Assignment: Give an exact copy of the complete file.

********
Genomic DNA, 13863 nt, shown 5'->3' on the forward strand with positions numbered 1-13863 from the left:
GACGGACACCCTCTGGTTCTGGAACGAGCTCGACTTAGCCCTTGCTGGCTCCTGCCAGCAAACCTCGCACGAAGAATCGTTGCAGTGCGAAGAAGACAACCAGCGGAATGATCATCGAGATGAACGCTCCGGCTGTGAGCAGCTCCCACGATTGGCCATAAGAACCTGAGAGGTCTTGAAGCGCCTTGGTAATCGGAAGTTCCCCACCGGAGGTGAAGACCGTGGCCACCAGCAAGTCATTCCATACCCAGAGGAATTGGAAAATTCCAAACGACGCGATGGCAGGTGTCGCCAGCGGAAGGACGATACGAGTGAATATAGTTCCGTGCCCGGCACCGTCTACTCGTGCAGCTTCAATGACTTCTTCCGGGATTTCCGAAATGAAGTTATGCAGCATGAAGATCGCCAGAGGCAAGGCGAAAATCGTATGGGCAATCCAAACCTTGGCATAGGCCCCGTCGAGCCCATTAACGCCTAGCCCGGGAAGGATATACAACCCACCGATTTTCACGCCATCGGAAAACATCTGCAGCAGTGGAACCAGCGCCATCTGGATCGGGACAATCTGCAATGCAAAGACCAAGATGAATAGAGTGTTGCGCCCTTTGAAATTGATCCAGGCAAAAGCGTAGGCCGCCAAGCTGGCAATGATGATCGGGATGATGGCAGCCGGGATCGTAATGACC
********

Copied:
Genomic DNA, 13863 nt, shown 5'->3' on the forward strand with positions numbered 1-13863 from the left:
GACGGACACCCTCTGGTTCTGGAACGAGCTCGACTTAGCCCTTGCTGGCTCCTGCCAGCAAACCTCGCACGAAGAATCGTTGCAGTGCGAAGAAGACAACCAGCGGAATGATCATCGAGATGAACGCTCCGGCTGTGAGCAGCTCCCACGATTGGCCATAAGAACCTGAGAGGTCTTGAAGCGCCTTGGTAATCGGAAGTTCCCCACCGGAGGTGAAGACCGTGGCCACCAGCAAGTCATTCCATACCCAGAGGAATTGGAAAATTCCAAACGACGCGATGGCAGGTGTCGCCAGCGGAAGGACGATACGAGTGAATATAGTTCCGTGCCCGGCACCGTCTACTCGTGCAGCTTCAATGACTTCTTCCGGGATTTCCGAAATGAAGTTATGCAGCATGAAGATCGCCAGAGGCAAGGCGAAAATCGTATGGGCAATCCAAACCTTGGCATAGGCCCCGTCGAGCCCATTAACGCCTAGCCCGGGAAGGATATACAACCCACCGATTTTCACGCCATCGGAAAACATCTGCAGCAGTGGAACCAGCGCCATCTGGATCGGGACAATCTGCAATGCAAAGACCAAGATGAATAGAGTGTTGCGCCCTTTGAAATTGATCCAGGCAAAAGCGTAGGCCGCCAAGCTGGCAATGATGATCGGGATGATGGCAGCCGGGATCGTAATGACC